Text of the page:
SUMMARY OF INVENTION

It is the object of this invention to provide a gate latch that is strong and durable while securely locking gates and doors, yet is still easy and convenient to open and close. The gate latch of this invention is comprised of a steel locking pin that slides through the latch device. When the locking pin is slid out of the latch device, the gate can be opened or closed. When the locking pin is inserted through the latch device and around the gate, the gate is held in a closed position. The locking pin can be locked in the closed position with a lock securing the gate in a closed position.

In all embodiments of this invention, the components of the latch device are made of a sturdy material, preferably stainless steel. Stainless steel makes the device strong and durable, typically withstanding tensile forces up to 35,000 psi with a ¾ inch configuration. A forged, hardened clevis and locking pin would withstand tensile forces up to 70,000 psi with a ¾ inch configuration. Because of the strength of this material, the gate or gate post will usually fail before the latch breaks. The locking pin of the present invention allows the gate latch to be easily and quickly opened or closed. One convenience of the latch disclosed in this invention is that it can be used on any gate currently in use as an after market product. The gate does not need any special assembly as the latch can be attached to the gate with a few simple tools.

In the double gate latch embodiment, a U-shaped clevis is inserted through two hinges placed on the outside of two gate frames, or alternatively a gate frame and a gate post. As used herein the outside of the gate frame is defined as the side away from the gate opening. A locking pin is inserted through holes on the legs of the clevis. A locking sleeve slides along one leg of the clevis and over the locking pin. A lock is inserted through a hole in the locking pin. The clevis is now locked not only to the hinges, but around both gates. Thus, even if both hinges are removed from their mountings on the gates, the clevis remains around both gates preventing the gates from opening.

The single gate latch embodiment is similar to the double gate latch embodiment. This latch also uses a clevis, a locking pin and a locking sleeve. However, in this embodiment, there is only one hinge through which the clevis is placed. The clevis becomes secured to a gate post by looping through a hinge attached to that gate post, but instead of looping through a second hinge attached to the gate, the clevis is threaded through a portion of the gate itself, such as between the bars that make up the gate frame.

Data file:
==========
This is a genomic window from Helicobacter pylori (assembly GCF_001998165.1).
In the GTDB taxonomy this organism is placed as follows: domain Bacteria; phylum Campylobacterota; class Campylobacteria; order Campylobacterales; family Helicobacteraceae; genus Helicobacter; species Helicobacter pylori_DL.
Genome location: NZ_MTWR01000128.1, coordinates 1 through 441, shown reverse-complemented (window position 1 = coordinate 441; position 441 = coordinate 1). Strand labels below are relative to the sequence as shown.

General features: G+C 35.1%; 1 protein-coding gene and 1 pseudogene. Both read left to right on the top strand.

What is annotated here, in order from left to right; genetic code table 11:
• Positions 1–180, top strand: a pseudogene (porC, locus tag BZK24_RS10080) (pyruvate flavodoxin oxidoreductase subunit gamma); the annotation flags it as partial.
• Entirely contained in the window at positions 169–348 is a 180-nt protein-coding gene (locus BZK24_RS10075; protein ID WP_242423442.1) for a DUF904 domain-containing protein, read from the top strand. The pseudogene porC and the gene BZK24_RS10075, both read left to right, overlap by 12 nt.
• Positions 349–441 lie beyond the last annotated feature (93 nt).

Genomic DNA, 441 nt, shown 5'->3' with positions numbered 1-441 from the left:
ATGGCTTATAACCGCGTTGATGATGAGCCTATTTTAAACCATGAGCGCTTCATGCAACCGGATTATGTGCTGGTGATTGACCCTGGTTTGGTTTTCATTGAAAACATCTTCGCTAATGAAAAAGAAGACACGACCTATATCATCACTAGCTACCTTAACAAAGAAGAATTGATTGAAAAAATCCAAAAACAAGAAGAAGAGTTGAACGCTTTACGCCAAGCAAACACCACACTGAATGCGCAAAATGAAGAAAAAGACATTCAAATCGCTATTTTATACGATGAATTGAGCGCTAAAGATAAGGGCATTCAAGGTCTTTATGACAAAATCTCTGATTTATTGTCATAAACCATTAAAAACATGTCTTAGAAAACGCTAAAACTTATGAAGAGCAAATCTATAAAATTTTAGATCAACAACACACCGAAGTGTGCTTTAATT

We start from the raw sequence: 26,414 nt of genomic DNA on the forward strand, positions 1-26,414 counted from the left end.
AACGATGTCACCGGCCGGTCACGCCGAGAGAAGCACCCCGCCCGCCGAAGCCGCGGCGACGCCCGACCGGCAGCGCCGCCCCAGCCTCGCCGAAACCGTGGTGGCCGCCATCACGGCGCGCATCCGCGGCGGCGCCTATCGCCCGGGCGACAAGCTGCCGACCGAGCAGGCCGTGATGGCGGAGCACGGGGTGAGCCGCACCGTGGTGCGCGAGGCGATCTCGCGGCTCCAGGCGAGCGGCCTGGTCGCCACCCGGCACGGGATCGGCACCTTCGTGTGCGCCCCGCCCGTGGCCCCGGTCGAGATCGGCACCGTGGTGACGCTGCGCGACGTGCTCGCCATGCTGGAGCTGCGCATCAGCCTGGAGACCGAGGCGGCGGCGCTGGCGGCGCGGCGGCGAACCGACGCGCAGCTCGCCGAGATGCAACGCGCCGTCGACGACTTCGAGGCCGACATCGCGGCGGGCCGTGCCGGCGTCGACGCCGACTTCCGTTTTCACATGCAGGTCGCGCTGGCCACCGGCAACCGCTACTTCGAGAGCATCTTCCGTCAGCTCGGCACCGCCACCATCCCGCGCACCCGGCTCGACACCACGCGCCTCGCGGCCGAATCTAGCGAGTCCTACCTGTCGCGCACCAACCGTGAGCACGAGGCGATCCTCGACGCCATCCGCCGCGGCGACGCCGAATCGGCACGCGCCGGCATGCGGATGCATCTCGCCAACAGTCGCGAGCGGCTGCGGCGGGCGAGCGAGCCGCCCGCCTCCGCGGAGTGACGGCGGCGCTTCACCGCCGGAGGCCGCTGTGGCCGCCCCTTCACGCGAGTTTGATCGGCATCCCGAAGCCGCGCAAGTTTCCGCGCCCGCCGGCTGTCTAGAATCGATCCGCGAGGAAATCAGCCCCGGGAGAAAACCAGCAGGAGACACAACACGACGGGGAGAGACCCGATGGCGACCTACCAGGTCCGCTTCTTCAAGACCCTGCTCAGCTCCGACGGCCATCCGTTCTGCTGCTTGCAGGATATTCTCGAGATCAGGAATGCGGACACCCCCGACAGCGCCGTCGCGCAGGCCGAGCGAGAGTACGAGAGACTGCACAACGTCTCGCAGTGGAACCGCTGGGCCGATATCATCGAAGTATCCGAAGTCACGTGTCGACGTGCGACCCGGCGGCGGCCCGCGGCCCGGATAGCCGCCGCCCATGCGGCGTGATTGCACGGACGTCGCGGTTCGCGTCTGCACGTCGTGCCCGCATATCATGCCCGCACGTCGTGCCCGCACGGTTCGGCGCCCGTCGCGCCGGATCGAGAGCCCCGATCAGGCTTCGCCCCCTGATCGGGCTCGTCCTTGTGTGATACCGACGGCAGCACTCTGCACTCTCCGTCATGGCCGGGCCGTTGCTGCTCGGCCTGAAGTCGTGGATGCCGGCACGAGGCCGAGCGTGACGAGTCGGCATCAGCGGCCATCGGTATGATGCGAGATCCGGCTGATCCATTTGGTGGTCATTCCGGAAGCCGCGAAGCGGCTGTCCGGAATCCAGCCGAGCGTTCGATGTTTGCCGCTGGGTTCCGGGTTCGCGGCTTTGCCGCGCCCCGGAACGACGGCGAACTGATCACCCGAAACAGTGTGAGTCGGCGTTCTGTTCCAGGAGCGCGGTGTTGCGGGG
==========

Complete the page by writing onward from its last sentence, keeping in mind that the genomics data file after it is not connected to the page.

An alternative embodiment of the single hinge gate latch and the double hinge gate latch employs a clevis on which there is affixed a locking ring to one of the legs. The use of this locking ring eliminates the need for the locking sleeve. Once the locking pin is inserted through the openings of the clevis to secure the gate in the closed position, the handle end of the locking pin is rotated into contact with the locking ring affixed to the clevis. A lock may then be inserted through the opening in the end of the locking pin and the opening in the locking ring.

Finally, regarding both the single hinge and double hinge gate latch, a third embodiment of the devices employs a clevis having both a locking ring and a locking sleeve. In this fashion, the user may decide that the additional security provided by the locking sleeve is not required, thereby removing it and relying upon the security provided by the locking ring.

A fourth embodiment of the gate latch assembly, called the roller gate latch, is for use with gates that slidably open and close. In this embodiment, a gate slides toward the gate latch and is guided into the latch by a receiver. Once the gate moves into the latch, a locking pin is inserted through the gate structure. This locking pin prevents the gate from sliding open. A lock can be inserted through the locking pin and through the locking ring secured to the gate latch to secure the locking pin in place.